Who’s laughing now?
The author is an editorial writer of the JoongAng Ilbo.
There were few surprises in October. The possibility of a U.S.-North Korea summit was long dismissed. But there had been some expectations for a vaccine for Covid-19 by now. President Donald Trump has been pressing for a vaccine before the Nov. 3 presidential election with hopes of gaining the upper hand over his Democrat opponent Joe Biden. But Dr. Anthony Fauci, director of the National Institute of Allergy and Infectious Diseases, predicted a Covid-19 vaccine might be available by April at best.
Trump’s experience with Covid-19 was more of a dark comedy. The U.S. president who rarely wore a mask even when his country produced more than 70,000 infection cases a day used his own illness in the campaign, calling it a “blessing in disguise” to tout the U.S. medication that put him back to work in less than a week. He declared he was symptom-free and roamed around for days to portray himself as a kind of superman proven invincible against the “Chinese” virus. Trump once again tried to maneuver things to his advantage by finding scapegoats.
China is the best target for his election campaign. According to Bob Woodward’s book “Rage,” Trump refrained from referring to Covid-19 as a Chinese disease only once. It was when his son-in-law and White House Adviser Jared Kushner was using his connections to obtain mask supplies from China. Eventually, Trump resumed calling the infectious disease a Chinese virus. The book cited numerous cases when non-scientific reasoning affected measures to combat the pandemic.
Trump boasts Americans could have died in much greater numbers if it were not for him. “Me” dominates all affairs for Trump. Whether a narcissistic personality disorder demonizing anyone who gets in his way will charm voters once again remains to be seen. But bafflingly, Trump somehow ends up getting his way in America.
A different dark comedy has been playing out in South Korea. The cast is not as provocative or high-profile, but the play itself has all the tragic and farcical ingredients. The hero is Finance Minister Hong Nam-ki, whose other title is deputy prime minister for the economy, who is the latest victim of the real estate crisis as the result of catastrophic policy failures. Hong has been forced to join the masses in a desperate search for a home amid an extreme shortage in rental units.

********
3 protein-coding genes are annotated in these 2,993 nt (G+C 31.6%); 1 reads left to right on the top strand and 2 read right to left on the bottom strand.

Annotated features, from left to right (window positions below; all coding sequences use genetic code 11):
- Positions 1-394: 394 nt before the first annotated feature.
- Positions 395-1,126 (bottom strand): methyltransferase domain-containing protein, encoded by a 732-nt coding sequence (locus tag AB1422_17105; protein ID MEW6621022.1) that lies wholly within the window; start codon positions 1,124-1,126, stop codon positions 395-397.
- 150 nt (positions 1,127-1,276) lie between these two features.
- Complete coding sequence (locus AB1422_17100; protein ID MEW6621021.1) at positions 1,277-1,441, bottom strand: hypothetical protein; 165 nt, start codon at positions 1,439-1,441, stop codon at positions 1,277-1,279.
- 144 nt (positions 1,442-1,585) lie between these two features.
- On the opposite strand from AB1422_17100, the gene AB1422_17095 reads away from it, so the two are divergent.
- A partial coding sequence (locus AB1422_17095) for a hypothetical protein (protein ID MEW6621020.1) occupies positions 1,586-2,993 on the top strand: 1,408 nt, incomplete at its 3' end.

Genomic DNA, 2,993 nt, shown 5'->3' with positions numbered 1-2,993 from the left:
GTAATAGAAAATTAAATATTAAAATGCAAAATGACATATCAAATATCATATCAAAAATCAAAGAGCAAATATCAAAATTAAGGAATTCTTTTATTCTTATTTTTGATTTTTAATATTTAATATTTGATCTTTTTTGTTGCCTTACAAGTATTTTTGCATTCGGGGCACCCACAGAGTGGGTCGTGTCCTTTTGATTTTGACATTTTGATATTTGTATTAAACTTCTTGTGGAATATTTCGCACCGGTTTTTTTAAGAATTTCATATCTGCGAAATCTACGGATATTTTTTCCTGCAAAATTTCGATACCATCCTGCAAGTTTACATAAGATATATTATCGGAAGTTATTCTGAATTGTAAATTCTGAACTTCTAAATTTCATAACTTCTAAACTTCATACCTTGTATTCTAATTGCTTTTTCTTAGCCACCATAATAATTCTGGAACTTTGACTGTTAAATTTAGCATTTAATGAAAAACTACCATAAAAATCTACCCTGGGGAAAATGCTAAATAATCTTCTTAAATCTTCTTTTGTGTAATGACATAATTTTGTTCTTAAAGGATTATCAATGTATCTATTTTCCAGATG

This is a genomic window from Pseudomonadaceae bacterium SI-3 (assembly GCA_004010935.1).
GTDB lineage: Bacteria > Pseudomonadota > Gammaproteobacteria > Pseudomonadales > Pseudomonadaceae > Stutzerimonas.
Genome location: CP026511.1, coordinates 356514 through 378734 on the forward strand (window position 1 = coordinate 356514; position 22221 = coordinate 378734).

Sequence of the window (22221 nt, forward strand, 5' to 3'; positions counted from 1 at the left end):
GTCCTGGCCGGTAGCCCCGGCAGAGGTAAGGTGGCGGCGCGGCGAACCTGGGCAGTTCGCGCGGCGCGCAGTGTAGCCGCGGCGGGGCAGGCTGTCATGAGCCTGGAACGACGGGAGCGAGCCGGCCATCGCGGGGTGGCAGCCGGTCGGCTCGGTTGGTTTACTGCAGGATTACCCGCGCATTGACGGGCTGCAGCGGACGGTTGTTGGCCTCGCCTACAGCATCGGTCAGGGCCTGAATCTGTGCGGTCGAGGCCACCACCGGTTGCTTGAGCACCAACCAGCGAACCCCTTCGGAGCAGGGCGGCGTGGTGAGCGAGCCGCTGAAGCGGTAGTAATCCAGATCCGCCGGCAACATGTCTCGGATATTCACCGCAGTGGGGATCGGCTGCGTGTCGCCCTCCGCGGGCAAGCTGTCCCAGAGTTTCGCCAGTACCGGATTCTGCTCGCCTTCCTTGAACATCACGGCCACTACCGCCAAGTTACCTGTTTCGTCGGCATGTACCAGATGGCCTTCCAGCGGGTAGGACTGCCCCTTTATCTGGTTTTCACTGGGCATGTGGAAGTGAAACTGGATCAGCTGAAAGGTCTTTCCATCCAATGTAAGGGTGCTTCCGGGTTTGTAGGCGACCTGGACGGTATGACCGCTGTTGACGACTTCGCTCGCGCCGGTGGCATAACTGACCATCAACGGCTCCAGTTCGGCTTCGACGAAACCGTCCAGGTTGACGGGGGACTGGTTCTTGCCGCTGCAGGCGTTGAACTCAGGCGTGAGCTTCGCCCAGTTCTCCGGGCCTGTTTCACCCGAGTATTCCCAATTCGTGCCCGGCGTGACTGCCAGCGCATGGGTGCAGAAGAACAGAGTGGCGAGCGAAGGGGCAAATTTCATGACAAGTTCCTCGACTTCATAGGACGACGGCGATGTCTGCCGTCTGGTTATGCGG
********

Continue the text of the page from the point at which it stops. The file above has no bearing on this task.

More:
Hong lives in a leased apartment while renting out his own home. He has been caught up in the market dilemma in which landlords cannot sell or rent out units as policies hamper both regulations and taxes. His tragedy best explains how terribly the government has failed in its real estate policy. The so-called tenants act only pushed tenants out of rental units and punished landlords if they did not follow the government’s preferred ways. The act was rubber-stamped without a proper review. The government claims it is working on another supplementary measure. It claims confusion is inevitable during any transitional phase. The boy has cried wolf far too many times now.
The farce started when the presidential chief of staff ordered public officials to sell any spare apartments they owned. Public servants should not be engaged in real estate speculation, but they are citizens of a democratic state who are entitled to rights to wealth and private property, and who should not be faced with the ultimatum of selling off their housing assets cheaply or otherwise losing their careers. How much will their asset sales help to stabilize real estate prices? The government threw the same ultimatum onto the general people, who face a tax bombardment if they do not follow senior public officials and sell their extra homes. People with single properties were hurt as well, and the market became dysfunctional.
The dark comedies in both countries stem from self-righteousness and bias in policy-making on top of stubbornness in leadership. The joke is on them after their failures blew up in their faces. We would like to ask: Who’s laughing now?